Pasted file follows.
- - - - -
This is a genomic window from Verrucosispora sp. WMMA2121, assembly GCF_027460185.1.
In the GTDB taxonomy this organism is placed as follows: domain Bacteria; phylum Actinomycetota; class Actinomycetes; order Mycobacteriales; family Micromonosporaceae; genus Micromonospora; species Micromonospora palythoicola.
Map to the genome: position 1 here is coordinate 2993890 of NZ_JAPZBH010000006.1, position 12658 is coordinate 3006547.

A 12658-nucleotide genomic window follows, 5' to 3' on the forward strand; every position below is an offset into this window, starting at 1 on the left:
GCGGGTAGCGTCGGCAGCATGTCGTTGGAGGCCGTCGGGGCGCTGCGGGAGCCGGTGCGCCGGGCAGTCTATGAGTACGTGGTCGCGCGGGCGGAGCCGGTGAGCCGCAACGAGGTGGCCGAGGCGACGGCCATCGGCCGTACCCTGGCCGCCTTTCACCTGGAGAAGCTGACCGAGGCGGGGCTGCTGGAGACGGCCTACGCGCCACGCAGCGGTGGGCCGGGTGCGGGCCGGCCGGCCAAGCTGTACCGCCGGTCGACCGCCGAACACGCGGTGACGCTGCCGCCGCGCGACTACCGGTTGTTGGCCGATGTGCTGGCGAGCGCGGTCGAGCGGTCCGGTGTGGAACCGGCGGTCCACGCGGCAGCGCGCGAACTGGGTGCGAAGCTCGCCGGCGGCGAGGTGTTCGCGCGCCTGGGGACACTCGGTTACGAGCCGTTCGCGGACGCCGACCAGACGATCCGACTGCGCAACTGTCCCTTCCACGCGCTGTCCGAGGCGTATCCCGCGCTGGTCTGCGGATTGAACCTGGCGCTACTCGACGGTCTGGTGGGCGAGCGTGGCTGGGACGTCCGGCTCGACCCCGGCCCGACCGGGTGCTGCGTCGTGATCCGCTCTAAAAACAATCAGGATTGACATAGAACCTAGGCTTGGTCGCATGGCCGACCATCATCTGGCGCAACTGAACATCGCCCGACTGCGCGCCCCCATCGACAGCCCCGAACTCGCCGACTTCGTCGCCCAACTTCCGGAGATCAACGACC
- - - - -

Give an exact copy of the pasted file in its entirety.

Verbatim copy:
This is a genomic window from Verrucosispora sp. WMMA2121, assembly GCF_027460185.1.
In the GTDB taxonomy this organism is placed as follows: domain Bacteria; phylum Actinomycetota; class Actinomycetes; order Mycobacteriales; family Micromonosporaceae; genus Micromonospora; species Micromonospora palythoicola.
Map to the genome: position 1 here is coordinate 2993890 of NZ_JAPZBH010000006.1, position 12658 is coordinate 3006547.

A 12658-nucleotide genomic window follows, 5' to 3' on the forward strand; every position below is an offset into this window, starting at 1 on the left:
GCGGGTAGCGTCGGCAGCATGTCGTTGGAGGCCGTCGGGGCGCTGCGGGAGCCGGTGCGCCGGGCAGTCTATGAGTACGTGGTCGCGCGGGCGGAGCCGGTGAGCCGCAACGAGGTGGCCGAGGCGACGGCCATCGGCCGTACCCTGGCCGCCTTTCACCTGGAGAAGCTGACCGAGGCGGGGCTGCTGGAGACGGCCTACGCGCCACGCAGCGGTGGGCCGGGTGCGGGCCGGCCGGCCAAGCTGTACCGCCGGTCGACCGCCGAACACGCGGTGACGCTGCCGCCGCGCGACTACCGGTTGTTGGCCGATGTGCTGGCGAGCGCGGTCGAGCGGTCCGGTGTGGAACCGGCGGTCCACGCGGCAGCGCGCGAACTGGGTGCGAAGCTCGCCGGCGGCGAGGTGTTCGCGCGCCTGGGGACACTCGGTTACGAGCCGTTCGCGGACGCCGACCAGACGATCCGACTGCGCAACTGTCCCTTCCACGCGCTGTCCGAGGCGTATCCCGCGCTGGTCTGCGGATTGAACCTGGCGCTACTCGACGGTCTGGTGGGCGAGCGTGGCTGGGACGTCCGGCTCGACCCCGGCCCGACCGGGTGCTGCGTCGTGATCCGCTCTAAAAACAATCAGGATTGACATAGAACCTAGGCTTGGTCGCATGGCCGACCATCATCTGGCGCAACTGAACATCGCCCGACTGCGCGCCCCCATCGACAGCCCCGAACTCGCCGACTTCGTCGCCCAACTTCCGGAGATCAACGACC